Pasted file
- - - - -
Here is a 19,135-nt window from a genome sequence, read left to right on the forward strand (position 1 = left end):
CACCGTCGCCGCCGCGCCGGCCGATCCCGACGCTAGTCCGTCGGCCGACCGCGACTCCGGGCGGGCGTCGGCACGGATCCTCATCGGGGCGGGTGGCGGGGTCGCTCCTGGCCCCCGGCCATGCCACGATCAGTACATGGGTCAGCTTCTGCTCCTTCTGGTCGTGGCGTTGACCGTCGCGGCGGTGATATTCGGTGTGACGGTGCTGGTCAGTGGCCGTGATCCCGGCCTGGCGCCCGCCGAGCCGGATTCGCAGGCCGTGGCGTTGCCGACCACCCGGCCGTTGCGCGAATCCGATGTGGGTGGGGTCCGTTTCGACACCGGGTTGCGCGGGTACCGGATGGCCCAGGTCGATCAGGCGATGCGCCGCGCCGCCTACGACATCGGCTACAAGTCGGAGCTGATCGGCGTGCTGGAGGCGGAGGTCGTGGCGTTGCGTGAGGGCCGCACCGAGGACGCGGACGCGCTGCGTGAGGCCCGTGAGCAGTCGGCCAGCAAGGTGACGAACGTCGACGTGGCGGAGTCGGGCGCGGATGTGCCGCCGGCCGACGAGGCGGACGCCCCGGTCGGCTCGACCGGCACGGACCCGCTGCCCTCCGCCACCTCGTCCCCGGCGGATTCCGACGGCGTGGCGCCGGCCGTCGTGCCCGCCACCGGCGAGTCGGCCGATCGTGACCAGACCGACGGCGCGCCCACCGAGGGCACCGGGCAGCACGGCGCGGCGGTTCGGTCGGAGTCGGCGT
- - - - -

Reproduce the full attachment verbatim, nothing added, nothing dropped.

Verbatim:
Here is a 19,135-nt window from a genome sequence, read left to right on the forward strand (position 1 = left end):
CACCGTCGCCGCCGCGCCGGCCGATCCCGACGCTAGTCCGTCGGCCGACCGCGACTCCGGGCGGGCGTCGGCACGGATCCTCATCGGGGCGGGTGGCGGGGTCGCTCCTGGCCCCCGGCCATGCCACGATCAGTACATGGGTCAGCTTCTGCTCCTTCTGGTCGTGGCGTTGACCGTCGCGGCGGTGATATTCGGTGTGACGGTGCTGGTCAGTGGCCGTGATCCCGGCCTGGCGCCCGCCGAGCCGGATTCGCAGGCCGTGGCGTTGCCGACCACCCGGCCGTTGCGCGAATCCGATGTGGGTGGGGTCCGTTTCGACACCGGGTTGCGCGGGTACCGGATGGCCCAGGTCGATCAGGCGATGCGCCGCGCCGCCTACGACATCGGCTACAAGTCGGAGCTGATCGGCGTGCTGGAGGCGGAGGTCGTGGCGTTGCGTGAGGGCCGCACCGAGGACGCGGACGCGCTGCGTGAGGCCCGTGAGCAGTCGGCCAGCAAGGTGACGAACGTCGACGTGGCGGAGTCGGGCGCGGATGTGCCGCCGGCCGACGAGGCGGACGCCCCGGTCGGCTCGACCGGCACGGACCCGCTGCCCTCCGCCACCTCGTCCCCGGCGGATTCCGACGGCGTGGCGCCGGCCGTCGTGCCCGCCACCGGCGAGTCGGCCGATCGTGACCAGACCGACGGCGCGCCCACCGAGGGCACCGGGCAGCACGGCGCGGCGGTTCGGTCGGAGTCGGCGT